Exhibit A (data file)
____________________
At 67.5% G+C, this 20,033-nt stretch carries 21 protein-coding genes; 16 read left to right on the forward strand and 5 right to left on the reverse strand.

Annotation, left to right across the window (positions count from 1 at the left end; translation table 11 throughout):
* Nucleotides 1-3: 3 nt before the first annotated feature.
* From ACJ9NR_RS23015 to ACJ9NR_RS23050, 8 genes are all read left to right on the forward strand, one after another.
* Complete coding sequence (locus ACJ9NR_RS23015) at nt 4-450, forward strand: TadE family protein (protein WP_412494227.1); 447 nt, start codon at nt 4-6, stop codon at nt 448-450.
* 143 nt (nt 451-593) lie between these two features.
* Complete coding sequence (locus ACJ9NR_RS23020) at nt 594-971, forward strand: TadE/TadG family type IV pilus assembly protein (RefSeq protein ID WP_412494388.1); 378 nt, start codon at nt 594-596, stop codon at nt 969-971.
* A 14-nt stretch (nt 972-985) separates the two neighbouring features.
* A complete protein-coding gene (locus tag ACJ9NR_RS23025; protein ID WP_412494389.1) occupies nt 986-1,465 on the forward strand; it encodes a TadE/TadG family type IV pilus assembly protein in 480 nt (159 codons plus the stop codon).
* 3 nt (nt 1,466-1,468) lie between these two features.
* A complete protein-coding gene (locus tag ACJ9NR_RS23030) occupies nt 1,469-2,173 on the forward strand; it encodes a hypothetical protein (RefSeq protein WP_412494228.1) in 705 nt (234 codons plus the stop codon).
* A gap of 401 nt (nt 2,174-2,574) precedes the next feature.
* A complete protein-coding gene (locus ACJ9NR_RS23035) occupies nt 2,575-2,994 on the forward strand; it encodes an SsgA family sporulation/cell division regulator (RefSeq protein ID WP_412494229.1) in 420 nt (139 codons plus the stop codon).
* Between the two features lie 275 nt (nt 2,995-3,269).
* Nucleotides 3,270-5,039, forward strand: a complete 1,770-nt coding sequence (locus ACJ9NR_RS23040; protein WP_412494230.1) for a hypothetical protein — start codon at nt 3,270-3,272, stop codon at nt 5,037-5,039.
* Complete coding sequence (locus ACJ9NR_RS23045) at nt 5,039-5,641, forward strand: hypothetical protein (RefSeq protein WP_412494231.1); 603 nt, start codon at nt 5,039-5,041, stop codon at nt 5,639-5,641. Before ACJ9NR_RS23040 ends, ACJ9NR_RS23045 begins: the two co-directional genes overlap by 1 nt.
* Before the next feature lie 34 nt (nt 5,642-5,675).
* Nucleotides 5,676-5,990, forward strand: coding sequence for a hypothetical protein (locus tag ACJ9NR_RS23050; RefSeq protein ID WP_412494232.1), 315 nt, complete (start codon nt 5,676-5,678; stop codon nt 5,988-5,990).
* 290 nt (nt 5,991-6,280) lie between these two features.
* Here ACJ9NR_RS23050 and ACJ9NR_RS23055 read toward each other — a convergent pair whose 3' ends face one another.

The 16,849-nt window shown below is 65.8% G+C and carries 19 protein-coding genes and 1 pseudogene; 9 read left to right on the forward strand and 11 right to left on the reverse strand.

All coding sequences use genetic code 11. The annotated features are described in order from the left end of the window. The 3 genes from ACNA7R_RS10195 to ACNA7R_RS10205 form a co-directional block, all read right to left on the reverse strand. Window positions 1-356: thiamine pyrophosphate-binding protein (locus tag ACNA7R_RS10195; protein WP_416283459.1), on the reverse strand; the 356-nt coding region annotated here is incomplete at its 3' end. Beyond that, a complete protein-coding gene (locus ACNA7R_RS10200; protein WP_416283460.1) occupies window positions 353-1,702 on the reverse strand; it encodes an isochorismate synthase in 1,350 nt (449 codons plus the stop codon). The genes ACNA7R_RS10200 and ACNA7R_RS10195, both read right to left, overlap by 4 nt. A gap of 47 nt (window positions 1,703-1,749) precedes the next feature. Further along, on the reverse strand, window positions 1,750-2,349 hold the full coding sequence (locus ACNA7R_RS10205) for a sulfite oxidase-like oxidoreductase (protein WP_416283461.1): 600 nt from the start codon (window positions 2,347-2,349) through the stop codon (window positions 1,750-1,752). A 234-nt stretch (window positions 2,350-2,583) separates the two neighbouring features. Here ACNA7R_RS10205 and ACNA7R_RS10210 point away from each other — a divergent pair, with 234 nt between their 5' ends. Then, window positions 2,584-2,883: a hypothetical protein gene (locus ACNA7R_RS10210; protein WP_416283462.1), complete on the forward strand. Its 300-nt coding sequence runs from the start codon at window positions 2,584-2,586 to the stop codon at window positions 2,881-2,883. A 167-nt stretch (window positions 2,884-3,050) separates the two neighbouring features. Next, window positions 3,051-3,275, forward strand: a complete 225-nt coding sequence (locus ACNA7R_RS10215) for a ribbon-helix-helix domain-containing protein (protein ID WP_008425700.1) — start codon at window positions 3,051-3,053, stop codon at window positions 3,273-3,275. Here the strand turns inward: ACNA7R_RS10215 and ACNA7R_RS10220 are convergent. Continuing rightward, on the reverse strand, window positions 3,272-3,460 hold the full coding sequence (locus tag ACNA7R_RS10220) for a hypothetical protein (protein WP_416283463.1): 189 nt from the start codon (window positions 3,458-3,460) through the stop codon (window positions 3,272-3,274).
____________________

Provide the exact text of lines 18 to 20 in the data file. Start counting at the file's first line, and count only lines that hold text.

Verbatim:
* Nucleotides 5,676-5,990, forward strand: coding sequence for a hypothetical protein (locus tag ACJ9NR_RS23050; RefSeq protein ID WP_412494232.1), 315 nt, complete (start codon nt 5,676-5,678; stop codon nt 5,988-5,990).
* 290 nt (nt 5,991-6,280) lie between these two features.
* Here ACJ9NR_RS23050 and ACJ9NR_RS23055 read toward each other — a convergent pair whose 3' ends face one another.